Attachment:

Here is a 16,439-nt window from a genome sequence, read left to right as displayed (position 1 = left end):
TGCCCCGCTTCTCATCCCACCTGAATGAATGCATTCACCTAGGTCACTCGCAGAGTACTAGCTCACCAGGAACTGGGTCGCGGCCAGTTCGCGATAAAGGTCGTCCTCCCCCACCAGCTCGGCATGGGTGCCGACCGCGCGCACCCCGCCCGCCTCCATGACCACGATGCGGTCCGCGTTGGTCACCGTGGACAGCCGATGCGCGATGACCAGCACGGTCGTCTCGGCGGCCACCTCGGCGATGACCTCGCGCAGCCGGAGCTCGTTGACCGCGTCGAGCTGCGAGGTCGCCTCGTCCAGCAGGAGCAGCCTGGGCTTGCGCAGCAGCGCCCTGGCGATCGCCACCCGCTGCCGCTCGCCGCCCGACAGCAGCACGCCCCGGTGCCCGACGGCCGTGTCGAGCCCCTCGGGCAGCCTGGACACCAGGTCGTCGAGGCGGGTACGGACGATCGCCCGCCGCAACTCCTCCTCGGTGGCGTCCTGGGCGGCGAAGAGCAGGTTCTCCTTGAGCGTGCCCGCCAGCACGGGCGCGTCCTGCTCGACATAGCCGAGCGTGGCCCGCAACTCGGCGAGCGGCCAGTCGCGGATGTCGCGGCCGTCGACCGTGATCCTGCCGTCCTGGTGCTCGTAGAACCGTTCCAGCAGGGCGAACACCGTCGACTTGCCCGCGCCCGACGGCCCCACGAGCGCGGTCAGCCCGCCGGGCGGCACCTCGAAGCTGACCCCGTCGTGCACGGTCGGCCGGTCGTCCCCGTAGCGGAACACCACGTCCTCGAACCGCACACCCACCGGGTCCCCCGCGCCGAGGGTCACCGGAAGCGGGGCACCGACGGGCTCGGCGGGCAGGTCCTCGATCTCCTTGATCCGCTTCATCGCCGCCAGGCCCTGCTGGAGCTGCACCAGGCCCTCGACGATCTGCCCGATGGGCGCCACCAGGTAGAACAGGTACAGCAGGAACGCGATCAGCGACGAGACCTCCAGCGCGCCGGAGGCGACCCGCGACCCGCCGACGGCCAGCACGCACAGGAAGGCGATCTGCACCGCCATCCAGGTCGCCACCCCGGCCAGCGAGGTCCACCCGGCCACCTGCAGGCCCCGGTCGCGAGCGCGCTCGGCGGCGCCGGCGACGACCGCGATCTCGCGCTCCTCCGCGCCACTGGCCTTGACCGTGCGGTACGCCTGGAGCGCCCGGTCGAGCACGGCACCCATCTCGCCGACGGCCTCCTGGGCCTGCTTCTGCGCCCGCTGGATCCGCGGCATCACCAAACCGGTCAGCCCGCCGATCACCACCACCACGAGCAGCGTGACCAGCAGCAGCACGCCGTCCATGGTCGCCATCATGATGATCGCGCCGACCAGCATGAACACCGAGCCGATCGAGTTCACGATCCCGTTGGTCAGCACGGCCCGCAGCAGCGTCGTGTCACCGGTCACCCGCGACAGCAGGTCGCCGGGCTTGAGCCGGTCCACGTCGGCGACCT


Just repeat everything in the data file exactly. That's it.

Here is a 16,439-nt window from a genome sequence, read left to right as displayed (position 1 = left end):
TGCCCCGCTTCTCATCCCACCTGAATGAATGCATTCACCTAGGTCACTCGCAGAGTACTAGCTCACCAGGAACTGGGTCGCGGCCAGTTCGCGATAAAGGTCGTCCTCCCCCACCAGCTCGGCATGGGTGCCGACCGCGCGCACCCCGCCCGCCTCCATGACCACGATGCGGTCCGCGTTGGTCACCGTGGACAGCCGATGCGCGATGACCAGCACGGTCGTCTCGGCGGCCACCTCGGCGATGACCTCGCGCAGCCGGAGCTCGTTGACCGCGTCGAGCTGCGAGGTCGCCTCGTCCAGCAGGAGCAGCCTGGGCTTGCGCAGCAGCGCCCTGGCGATCGCCACCCGCTGCCGCTCGCCGCCCGACAGCAGCACGCCCCGGTGCCCGACGGCCGTGTCGAGCCCCTCGGGCAGCCTGGACACCAGGTCGTCGAGGCGGGTACGGACGATCGCCCGCCGCAACTCCTCCTCGGTGGCGTCCTGGGCGGCGAAGAGCAGGTTCTCCTTGAGCGTGCCCGCCAGCACGGGCGCGTCCTGCTCGACATAGCCGAGCGTGGCCCGCAACTCGGCGAGCGGCCAGTCGCGGATGTCGCGGCCGTCGACCGTGATCCTGCCGTCCTGGTGCTCGTAGAACCGTTCCAGCAGGGCGAACACCGTCGACTTGCCCGCGCCCGACGGCCCCACGAGCGCGGTCAGCCCGCCGGGCGGCACCTCGAAGCTGACCCCGTCGTGCACGGTCGGCCGGTCGTCCCCGTAGCGGAACACCACGTCCTCGAACCGCACACCCACCGGGTCCCCCGCGCCGAGGGTCACCGGAAGCGGGGCACCGACGGGCTCGGCGGGCAGGTCCTCGATCTCCTTGATCCGCTTCATCGCCGCCAGGCCCTGCTGGAGCTGCACCAGGCCCTCGACGATCTGCCCGATGGGCGCCACCAGGTAGAACAGGTACAGCAGGAACGCGATCAGCGACGAGACCTCCAGCGCGCCGGAGGCGACCCGCGACCCGCCGACGGCCAGCACGCACAGGAAGGCGATCTGCACCGCCATCCAGGTCGCCACCCCGGCCAGCGAGGTCCACCCGGCCACCTGCAGGCCCCGGTCGCGAGCGCGCTCGGCGGCGCCGGCGACGACCGCGATCTCGCGCTCCTCCGCGCCACTGGCCTTGACCGTGCGGTACGCCTGGAGCGCCCGGTCGAGCACGGCACCCATCTCGCCGACGGCCTCCTGGGCCTGCTTCTGCGCCCGCTGGATCCGCGGCATCACCAAACCGGTCAGCCCGCCGATCACCACCACCACGAGCAGCGTGACCAGCAGCAGCACGCCGTCCATGGTCGCCATCATGATGATCGCGCCGACCAGCATGAACACCGAGCCGATCGAGTTCACGATCCCGTTGGTCAGCACGGCCCGCAGCAGCGTCGTGTCACCGGTCACCCGCGACAGCAGGTCGCCGGGCTTGAGCCGGTCCACGTCGGCGACCT